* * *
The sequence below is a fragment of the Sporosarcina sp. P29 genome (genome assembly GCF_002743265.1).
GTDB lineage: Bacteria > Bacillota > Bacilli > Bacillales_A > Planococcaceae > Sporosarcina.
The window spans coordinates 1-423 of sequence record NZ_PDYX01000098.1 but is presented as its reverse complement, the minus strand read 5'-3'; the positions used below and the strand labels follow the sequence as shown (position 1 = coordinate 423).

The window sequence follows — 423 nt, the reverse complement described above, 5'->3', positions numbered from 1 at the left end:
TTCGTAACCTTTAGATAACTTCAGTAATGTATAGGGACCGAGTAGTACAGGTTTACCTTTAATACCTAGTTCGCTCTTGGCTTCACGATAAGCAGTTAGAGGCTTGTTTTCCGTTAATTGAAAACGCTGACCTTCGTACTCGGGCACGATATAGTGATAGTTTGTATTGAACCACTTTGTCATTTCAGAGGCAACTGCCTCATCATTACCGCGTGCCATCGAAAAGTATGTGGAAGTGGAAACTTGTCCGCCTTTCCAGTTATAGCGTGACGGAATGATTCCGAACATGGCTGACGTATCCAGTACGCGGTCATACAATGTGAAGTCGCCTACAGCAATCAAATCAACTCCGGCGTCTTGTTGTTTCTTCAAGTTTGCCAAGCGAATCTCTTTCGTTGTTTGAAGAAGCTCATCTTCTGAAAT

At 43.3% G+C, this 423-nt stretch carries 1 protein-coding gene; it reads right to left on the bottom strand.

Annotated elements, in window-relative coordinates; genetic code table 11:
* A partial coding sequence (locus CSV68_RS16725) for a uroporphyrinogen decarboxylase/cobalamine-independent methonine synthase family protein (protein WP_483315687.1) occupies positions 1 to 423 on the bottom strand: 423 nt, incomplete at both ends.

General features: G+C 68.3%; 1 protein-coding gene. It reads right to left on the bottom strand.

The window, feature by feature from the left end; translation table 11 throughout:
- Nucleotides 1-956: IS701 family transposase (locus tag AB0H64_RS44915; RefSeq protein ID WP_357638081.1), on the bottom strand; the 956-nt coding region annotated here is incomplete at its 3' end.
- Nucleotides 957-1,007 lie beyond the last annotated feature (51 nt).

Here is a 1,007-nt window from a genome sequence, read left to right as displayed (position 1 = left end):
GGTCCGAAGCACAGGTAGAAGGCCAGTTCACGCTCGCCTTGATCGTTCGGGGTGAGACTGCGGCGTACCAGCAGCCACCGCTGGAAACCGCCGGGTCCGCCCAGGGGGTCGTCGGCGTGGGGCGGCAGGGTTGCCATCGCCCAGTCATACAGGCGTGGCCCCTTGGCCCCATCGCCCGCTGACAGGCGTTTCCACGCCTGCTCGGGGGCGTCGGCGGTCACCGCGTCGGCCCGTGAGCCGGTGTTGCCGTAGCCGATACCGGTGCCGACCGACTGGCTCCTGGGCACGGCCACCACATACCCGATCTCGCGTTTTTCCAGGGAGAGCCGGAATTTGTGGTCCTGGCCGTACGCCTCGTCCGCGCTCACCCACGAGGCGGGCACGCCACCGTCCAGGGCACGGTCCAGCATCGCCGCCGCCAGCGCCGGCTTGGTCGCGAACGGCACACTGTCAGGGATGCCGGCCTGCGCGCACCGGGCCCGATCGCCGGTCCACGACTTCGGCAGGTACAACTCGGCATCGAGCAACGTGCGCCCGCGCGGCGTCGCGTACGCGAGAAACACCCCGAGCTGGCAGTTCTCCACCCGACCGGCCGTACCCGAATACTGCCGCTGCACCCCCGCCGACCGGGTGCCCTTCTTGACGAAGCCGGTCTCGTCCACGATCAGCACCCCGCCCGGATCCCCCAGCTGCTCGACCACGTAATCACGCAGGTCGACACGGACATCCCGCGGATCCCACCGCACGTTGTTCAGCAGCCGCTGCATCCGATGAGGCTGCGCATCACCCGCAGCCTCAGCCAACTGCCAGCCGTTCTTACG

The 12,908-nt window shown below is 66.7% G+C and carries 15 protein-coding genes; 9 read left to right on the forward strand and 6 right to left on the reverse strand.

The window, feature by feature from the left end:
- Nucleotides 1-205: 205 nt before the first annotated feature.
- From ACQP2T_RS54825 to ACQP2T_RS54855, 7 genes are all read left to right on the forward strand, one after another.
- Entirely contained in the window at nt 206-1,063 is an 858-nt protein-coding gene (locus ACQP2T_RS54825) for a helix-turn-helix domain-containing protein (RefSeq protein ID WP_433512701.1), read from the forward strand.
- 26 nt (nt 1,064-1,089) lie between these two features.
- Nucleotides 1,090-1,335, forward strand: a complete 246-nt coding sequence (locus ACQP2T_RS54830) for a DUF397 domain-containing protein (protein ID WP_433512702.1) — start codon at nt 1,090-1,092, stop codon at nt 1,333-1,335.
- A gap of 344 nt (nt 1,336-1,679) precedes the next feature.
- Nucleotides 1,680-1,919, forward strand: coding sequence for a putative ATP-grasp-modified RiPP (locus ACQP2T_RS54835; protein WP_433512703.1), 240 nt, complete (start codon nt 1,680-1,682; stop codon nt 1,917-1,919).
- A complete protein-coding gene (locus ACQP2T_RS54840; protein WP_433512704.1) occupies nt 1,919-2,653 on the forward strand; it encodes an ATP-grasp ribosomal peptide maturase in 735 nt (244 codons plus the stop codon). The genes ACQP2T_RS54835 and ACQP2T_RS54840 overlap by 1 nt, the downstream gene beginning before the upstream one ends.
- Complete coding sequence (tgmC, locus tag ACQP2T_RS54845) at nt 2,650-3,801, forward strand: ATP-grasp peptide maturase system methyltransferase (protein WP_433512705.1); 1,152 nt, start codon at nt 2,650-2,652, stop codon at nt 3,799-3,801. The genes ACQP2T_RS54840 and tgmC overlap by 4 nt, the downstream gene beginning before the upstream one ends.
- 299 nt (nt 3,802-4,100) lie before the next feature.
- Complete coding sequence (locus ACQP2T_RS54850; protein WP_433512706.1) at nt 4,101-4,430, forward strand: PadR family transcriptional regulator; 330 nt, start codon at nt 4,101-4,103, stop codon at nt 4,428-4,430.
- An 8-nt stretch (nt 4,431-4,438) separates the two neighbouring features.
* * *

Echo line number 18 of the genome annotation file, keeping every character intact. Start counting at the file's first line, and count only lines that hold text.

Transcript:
- From ACQP2T_RS54825 to ACQP2T_RS54855, 7 genes are all read left to right on the forward strand, one after another.